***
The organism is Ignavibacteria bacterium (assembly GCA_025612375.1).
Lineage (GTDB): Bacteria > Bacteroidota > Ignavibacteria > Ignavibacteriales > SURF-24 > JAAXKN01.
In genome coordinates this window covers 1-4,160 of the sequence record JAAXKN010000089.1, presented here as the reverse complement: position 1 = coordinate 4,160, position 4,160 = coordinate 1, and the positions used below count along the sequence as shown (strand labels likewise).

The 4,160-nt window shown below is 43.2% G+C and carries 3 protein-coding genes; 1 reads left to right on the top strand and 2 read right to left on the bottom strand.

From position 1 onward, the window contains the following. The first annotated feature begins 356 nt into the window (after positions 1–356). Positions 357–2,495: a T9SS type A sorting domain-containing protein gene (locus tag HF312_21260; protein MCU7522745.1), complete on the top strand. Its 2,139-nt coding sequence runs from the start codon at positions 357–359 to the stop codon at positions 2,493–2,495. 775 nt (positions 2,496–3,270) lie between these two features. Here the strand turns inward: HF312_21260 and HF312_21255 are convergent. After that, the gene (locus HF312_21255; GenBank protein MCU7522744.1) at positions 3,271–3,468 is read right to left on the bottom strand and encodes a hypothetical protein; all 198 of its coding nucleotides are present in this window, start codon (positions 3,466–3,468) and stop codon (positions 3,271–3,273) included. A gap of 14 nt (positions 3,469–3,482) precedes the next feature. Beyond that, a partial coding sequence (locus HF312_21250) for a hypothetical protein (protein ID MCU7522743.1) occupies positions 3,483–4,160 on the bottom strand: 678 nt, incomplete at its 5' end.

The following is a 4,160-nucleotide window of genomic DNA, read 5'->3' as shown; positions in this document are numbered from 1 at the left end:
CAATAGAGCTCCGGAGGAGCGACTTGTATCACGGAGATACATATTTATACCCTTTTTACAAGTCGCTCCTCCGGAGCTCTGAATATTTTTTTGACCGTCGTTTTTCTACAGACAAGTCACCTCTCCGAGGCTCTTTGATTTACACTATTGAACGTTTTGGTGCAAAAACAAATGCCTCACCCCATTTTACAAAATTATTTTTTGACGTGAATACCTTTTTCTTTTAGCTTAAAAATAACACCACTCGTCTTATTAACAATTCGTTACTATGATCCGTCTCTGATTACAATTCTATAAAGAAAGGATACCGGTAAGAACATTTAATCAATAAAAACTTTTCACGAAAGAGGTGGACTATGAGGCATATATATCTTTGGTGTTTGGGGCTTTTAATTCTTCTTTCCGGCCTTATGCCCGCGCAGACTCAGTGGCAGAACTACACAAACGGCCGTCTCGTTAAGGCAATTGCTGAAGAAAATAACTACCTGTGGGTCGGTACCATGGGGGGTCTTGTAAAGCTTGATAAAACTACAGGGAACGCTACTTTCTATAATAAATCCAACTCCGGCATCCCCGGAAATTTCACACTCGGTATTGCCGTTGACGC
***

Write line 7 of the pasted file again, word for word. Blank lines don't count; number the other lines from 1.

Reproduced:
CAATAGAGCTCCGGAGGAGCGACTTGTATCACGGAGATACATATTTATACCCTTTTTACAAGTCGCTCCTCCGGAGCTCTGAATATTTTTTTGACCGTCGTTTTTCTACAGACAAGTCACCTCTCCGAGGCTCTTTGATTTACACTATTGAACGTTTTGGTGCAAAAACAAATGCCTCACCCCATTTTACAAAATTATTTTTTGACGTGAATACCTTTTTCTTTTAGCTTAAAAATAACACCACTCGTCTTATTAACAATTCGTTACTATGATCCGTCTCTGATTACAATTCTATAAAGAAAGGATACCGGTAAGAACATTTAATCAATAAAAACTTTTCACGAAAGAGGTGGACTATGAGGCATATATATCTTTGGTGTTTGGGGCTTTTAATTCTTCTTTCCGGCCTTATGCCCGCGCAGACTCAGTGGCAGAACTACACAAACGGCCGTCTCGTTAAGGCAATTGCTGAAGAAAATAACTACCTGTGGGTCGGTACCATGGGGGGTCTTGTAAAGCTTGATAAAACTACAGGGAACGCTACTTTCTATAATAAATCCAACTCCGGCATCCCCGGAAATTTCACACTCGGTATTGCCGTTGACGC